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Business School Trading Rooms Mirror Wall Street AV

In the higher-education market, business school trading rooms offer the experience of a real-world financial services setting in a learning environment.

Business School Trading Rooms Mirror Wall Street AV

Jun 6, 2007 4:20 PM,
By Linda Seid Frembes

As Ansel Adams once said, “In wisdom gathered over time I have found that every experience is a form of exploration.” In the higher-education market, business school trading rooms offer the experience of a real-world financial services setting in a learning environment. Trading rooms often mirror the high-tech video and digital signage capabilities currently seen on Wall Street with the hopes that graduates exposed to this technology experience will move into successful careers in the financial services industry.

The huge popularity of trading rooms is a benefit to students, universities, and the AV integrators who specialize in creating those environments. Rise Vision of Shawnee, Kan., was founded in 1992 in a partnership with Reuters to provide real-time news and financial quotes on large LED wallboards to financial services trading rooms. “We have always specialized in large-format electronic signage. Historically, we worked with financial trading floors but, over time, we migrated our software platform to all the different digital signage uses,” says Ryan Cahoy, vice president of Rise Vision. “As our traditional financial clients began giving back to the community and supporting higher learning, they started funding mock trading labs at business schools. It wasn’t long before the digital signage expanded into message boards in the hallways across campus.”

According to Cahoy, business school trading rooms can invest anywhere from $25,000 to $300,000 on display technology alone. Some schools use the rooms as a recruiting tool to impress perspective students and parents; other schools use trading rooms as working classrooms where students can manage both real or fantasy portfolios while watching the live trading activity and listening to a live Congressional session. Signage content control is provided by a web-based, centrally-hosted system called the Rise Display Network. Each user is assigned permission rights for the display network, as well as his or her individual username and password to update content. Users can log on using any web browser to review and approve content or update signage with text, graphics, Flash content, or videos.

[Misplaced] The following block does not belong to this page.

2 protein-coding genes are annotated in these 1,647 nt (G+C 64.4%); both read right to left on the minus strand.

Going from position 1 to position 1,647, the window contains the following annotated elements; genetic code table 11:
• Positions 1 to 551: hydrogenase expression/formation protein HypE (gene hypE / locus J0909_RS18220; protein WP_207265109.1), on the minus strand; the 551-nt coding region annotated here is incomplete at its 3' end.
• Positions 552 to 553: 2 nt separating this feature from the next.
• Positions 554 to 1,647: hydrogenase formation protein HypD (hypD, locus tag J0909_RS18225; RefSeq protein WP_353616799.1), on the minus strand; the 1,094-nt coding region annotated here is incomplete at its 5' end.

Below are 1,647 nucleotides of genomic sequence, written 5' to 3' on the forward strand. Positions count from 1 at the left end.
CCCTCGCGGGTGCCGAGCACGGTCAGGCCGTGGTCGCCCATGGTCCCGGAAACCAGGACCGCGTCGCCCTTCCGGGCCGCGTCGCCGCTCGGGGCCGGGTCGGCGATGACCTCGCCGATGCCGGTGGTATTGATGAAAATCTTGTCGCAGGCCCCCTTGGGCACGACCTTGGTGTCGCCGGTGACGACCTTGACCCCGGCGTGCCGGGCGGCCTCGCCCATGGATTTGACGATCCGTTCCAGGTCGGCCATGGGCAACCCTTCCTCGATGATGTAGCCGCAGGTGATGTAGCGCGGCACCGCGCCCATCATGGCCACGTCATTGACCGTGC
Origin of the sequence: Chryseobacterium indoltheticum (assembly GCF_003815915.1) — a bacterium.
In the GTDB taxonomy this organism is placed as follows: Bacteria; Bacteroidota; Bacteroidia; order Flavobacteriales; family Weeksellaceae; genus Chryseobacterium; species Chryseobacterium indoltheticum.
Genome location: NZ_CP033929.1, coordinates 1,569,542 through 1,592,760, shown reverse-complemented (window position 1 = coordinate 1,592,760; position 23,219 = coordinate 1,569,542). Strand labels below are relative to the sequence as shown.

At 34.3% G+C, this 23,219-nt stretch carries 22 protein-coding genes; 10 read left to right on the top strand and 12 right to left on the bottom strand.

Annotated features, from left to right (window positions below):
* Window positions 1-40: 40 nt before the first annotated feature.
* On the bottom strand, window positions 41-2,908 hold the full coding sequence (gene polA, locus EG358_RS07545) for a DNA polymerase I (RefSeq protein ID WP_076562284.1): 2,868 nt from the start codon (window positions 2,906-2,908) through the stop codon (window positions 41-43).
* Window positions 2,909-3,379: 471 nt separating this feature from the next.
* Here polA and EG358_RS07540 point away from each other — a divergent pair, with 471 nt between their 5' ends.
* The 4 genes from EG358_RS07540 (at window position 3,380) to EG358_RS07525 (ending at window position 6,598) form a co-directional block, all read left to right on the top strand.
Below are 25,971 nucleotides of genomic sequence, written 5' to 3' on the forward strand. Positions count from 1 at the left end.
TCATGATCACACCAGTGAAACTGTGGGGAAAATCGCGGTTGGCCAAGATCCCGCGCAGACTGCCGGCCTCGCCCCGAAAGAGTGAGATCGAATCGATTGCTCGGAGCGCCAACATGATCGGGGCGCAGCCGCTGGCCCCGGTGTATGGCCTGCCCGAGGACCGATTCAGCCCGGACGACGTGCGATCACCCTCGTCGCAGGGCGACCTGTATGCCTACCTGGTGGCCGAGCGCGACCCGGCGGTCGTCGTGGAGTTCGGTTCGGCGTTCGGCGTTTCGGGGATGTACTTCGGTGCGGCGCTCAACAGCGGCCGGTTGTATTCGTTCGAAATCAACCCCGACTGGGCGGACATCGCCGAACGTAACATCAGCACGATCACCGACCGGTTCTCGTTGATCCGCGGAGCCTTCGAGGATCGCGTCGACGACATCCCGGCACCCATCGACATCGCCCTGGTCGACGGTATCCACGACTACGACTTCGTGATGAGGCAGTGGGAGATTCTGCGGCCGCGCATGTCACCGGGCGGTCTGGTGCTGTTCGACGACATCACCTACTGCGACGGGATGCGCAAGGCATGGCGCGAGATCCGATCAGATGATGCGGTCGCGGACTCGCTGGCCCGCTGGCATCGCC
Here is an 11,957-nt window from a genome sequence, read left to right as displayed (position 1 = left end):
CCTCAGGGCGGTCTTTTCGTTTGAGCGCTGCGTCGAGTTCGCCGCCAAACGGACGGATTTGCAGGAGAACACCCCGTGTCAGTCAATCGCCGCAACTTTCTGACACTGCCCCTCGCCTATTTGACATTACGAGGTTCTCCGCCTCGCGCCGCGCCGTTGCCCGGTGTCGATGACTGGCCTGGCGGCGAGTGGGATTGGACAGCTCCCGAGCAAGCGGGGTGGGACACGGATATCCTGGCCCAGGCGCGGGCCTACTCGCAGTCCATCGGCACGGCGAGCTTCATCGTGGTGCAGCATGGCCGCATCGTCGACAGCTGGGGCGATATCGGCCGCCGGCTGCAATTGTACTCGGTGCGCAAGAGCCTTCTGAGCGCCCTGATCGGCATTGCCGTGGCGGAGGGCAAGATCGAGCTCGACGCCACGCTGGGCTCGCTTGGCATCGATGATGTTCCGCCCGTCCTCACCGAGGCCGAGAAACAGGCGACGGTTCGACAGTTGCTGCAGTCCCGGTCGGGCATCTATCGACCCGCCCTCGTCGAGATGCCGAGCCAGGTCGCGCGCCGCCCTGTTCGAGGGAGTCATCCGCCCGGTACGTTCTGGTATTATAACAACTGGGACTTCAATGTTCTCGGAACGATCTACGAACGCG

Rise Vision can provide a turnkey solution including the LED or LCD displays, mounts, software, installation, and a service plan. “If a school already has existing displays or relationships with local AV supplier, we are willing to provide access to the Rise Display Network,” Cahoy says. “We also offer content design; our differentiator is that we can combine technical and marketing design elements. Our services are especially useful for clients who want the ‘wow factor’ but don’t know how to get it.”

Cahoy notes that trading room system design does not follow any particular formula. “Usually there are several video displays and LED tickers to provide visual appeal and atmosphere,” he says. “Otherwise, it is more about the capability of the room and of the systems installed there.”

Lehigh University’s College of Business and Economics recently invested in a trading room with displays that uses displays by Rise Vision, which was a fund-raising success. The school contacted an alumnus at IBM and secured a corporate grant. The outreach effort snowballed with other corporate and alumni donations. Once people understood the need for a trading room and its digital signage system, other departments like admissions, athletics, and development got interested.

“We have been interested in a trading room for the past 10 years but previously they were very technology intensive. The system needed its own dedicated server and several support people. Over the last five years, the financial services industry has moved to a web-based ASP server and, thus, more manageable support,” says Bob Kendi, director of The Philip Rauch Center for Business Communications at Lehigh’s College of Business and Economics. “We originally wanted the attraction of a big tote LED board but also realized we could customize the content; that made the system much more useful to other departments.”

The Philip Rauch Center financial services lab has 27 seats, several projectors, and a large LED wallboard. Since the room was opened two years ago, over 14,000 Lehigh students have walked through it. Introduction to the room begins freshman year depending on the course and assignment.

Due to the success and interest of the signage system in the classroom, the school has also placed LCD displays throughout the building and use the Rise Display Network for messaging. The system is now used for just-in-time messaging or just-in-time donor recognition. “It takes donor recognition to a new level,” Kendi says. “The next step is to take the data and push it to dorms via campus-wide wireless; to distance education students over the Internet; to PDAs and even to portable devices using video podcasting.”

Rise Vision is currently working with approximately 30 to 40 trading room systems that they will install at higher-education campuses this summer.

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